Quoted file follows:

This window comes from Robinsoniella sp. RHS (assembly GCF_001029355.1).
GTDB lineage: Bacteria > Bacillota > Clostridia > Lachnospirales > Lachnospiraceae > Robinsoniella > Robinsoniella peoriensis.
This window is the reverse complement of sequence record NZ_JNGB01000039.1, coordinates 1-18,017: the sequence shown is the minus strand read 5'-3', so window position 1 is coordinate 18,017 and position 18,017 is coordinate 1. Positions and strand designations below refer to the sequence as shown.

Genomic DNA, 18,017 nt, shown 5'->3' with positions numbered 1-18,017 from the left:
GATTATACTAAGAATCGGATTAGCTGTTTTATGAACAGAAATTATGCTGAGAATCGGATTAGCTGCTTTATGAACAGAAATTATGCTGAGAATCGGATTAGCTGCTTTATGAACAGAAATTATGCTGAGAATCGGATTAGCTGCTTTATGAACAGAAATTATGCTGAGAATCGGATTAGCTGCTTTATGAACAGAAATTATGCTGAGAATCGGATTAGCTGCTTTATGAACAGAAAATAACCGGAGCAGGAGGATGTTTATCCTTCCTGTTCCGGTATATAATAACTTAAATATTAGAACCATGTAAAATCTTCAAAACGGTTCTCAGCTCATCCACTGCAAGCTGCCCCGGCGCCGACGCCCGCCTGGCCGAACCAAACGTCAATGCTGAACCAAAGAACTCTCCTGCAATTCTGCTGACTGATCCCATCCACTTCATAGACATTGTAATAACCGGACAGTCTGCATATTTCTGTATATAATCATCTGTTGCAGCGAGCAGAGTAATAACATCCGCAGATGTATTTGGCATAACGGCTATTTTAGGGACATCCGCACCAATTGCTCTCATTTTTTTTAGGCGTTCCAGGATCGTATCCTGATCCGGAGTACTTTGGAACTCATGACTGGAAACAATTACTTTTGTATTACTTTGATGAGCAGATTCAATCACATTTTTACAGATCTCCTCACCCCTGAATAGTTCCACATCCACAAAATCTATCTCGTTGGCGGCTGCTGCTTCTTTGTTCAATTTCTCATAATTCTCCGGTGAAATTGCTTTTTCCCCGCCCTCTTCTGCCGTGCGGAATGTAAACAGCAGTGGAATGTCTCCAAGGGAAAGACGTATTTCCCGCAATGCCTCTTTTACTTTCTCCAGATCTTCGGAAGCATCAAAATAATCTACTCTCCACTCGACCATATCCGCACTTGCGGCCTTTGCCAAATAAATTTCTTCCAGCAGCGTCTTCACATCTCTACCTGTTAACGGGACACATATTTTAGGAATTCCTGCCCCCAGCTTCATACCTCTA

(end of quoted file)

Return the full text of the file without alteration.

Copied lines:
This window comes from Robinsoniella sp. RHS (assembly GCF_001029355.1).
GTDB lineage: Bacteria > Bacillota > Clostridia > Lachnospirales > Lachnospiraceae > Robinsoniella > Robinsoniella peoriensis.
This window is the reverse complement of sequence record NZ_JNGB01000039.1, coordinates 1-18,017: the sequence shown is the minus strand read 5'-3', so window position 1 is coordinate 18,017 and position 18,017 is coordinate 1. Positions and strand designations below refer to the sequence as shown.

Genomic DNA, 18,017 nt, shown 5'->3' with positions numbered 1-18,017 from the left:
GATTATACTAAGAATCGGATTAGCTGTTTTATGAACAGAAATTATGCTGAGAATCGGATTAGCTGCTTTATGAACAGAAATTATGCTGAGAATCGGATTAGCTGCTTTATGAACAGAAATTATGCTGAGAATCGGATTAGCTGCTTTATGAACAGAAATTATGCTGAGAATCGGATTAGCTGCTTTATGAACAGAAATTATGCTGAGAATCGGATTAGCTGCTTTATGAACAGAAAATAACCGGAGCAGGAGGATGTTTATCCTTCCTGTTCCGGTATATAATAACTTAAATATTAGAACCATGTAAAATCTTCAAAACGGTTCTCAGCTCATCCACTGCAAGCTGCCCCGGCGCCGACGCCCGCCTGGCCGAACCAAACGTCAATGCTGAACCAAAGAACTCTCCTGCAATTCTGCTGACTGATCCCATCCACTTCATAGACATTGTAATAACCGGACAGTCTGCATATTTCTGTATATAATCATCTGTTGCAGCGAGCAGAGTAATAACATCCGCAGATGTATTTGGCATAACGGCTATTTTAGGGACATCCGCACCAATTGCTCTCATTTTTTTTAGGCGTTCCAGGATCGTATCCTGATCCGGAGTACTTTGGAACTCATGACTGGAAACAATTACTTTTGTATTACTTTGATGAGCAGATTCAATCACATTTTTACAGATCTCCTCACCCCTGAATAGTTCCACATCCACAAAATCTATCTCGTTGGCGGCTGCTGCTTCTTTGTTCAATTTCTCATAATTCTCCGGTGAAATTGCTTTTTCCCCGCCCTCTTCTGCCGTGCGGAATGTAAACAGCAGTGGAATGTCTCCAAGGGAAAGACGTATTTCCCGCAATGCCTCTTTTACTTTCTCCAGATCTTCGGAAGCATCAAAATAATCTACTCTCCACTCGACCATATCCGCACTTGCGGCCTTTGCCAAATAAATTTCTTCCAGCAGCGTCTTCACATCTCTACCTGTTAACGGGACACATATTTTAGGAATTCCTGCCCCCAGCTTCATACCTCTA